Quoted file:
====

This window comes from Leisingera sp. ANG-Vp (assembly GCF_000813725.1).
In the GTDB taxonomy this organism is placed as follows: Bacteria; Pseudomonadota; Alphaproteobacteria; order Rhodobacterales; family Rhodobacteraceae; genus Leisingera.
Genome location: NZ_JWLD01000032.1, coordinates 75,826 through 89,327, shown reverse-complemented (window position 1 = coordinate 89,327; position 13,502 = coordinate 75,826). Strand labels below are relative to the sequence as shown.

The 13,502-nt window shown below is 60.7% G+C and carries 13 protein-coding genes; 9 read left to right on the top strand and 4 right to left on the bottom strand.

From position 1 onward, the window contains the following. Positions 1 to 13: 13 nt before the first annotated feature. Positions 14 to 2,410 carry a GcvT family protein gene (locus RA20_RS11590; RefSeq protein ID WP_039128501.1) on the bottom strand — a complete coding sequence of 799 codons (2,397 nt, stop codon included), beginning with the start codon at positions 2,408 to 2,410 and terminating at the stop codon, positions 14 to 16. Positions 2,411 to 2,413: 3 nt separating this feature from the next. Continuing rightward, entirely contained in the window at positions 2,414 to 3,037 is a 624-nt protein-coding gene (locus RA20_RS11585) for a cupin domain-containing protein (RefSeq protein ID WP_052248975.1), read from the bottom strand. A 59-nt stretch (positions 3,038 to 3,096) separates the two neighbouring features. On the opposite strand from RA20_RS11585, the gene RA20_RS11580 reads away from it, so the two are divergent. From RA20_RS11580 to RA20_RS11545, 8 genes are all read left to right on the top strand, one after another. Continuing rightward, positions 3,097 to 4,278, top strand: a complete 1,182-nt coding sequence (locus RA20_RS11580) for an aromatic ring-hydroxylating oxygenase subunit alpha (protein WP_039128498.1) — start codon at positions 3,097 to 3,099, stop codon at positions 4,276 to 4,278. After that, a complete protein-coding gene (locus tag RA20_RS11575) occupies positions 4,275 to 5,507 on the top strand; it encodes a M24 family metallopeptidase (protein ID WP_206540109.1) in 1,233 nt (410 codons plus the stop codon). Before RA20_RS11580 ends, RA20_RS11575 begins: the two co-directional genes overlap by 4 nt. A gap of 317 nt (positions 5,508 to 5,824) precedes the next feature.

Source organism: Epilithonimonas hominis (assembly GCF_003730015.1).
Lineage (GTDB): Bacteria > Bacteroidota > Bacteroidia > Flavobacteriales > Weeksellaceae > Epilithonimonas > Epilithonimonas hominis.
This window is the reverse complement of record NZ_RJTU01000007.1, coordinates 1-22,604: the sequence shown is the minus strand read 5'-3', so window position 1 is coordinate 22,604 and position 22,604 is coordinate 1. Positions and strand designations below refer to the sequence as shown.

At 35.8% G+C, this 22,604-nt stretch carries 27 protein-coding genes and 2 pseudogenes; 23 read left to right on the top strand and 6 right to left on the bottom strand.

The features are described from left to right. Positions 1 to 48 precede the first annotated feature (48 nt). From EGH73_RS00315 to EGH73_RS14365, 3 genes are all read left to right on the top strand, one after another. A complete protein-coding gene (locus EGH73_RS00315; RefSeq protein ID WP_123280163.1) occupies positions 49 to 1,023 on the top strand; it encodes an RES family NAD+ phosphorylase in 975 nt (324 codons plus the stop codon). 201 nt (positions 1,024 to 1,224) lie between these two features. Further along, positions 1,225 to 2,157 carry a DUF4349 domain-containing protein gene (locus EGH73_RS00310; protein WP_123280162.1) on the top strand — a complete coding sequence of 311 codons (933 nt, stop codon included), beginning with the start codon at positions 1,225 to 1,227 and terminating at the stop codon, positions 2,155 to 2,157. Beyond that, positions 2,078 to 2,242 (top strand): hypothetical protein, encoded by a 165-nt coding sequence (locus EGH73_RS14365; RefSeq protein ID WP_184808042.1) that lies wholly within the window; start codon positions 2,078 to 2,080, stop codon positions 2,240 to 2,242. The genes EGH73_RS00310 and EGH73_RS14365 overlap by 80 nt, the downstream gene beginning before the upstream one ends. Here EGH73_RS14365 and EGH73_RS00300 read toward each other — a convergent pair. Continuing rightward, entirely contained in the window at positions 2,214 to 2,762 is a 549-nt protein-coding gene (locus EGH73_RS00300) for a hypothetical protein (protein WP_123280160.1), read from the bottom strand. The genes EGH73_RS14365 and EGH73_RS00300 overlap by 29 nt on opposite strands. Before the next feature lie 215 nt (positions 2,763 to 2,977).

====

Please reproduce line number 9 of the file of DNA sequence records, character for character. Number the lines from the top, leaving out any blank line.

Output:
At 35.8% G+C, this 22,604-nt stretch carries 27 protein-coding genes and 2 pseudogenes; 23 read left to right on the top strand and 6 right to left on the bottom strand.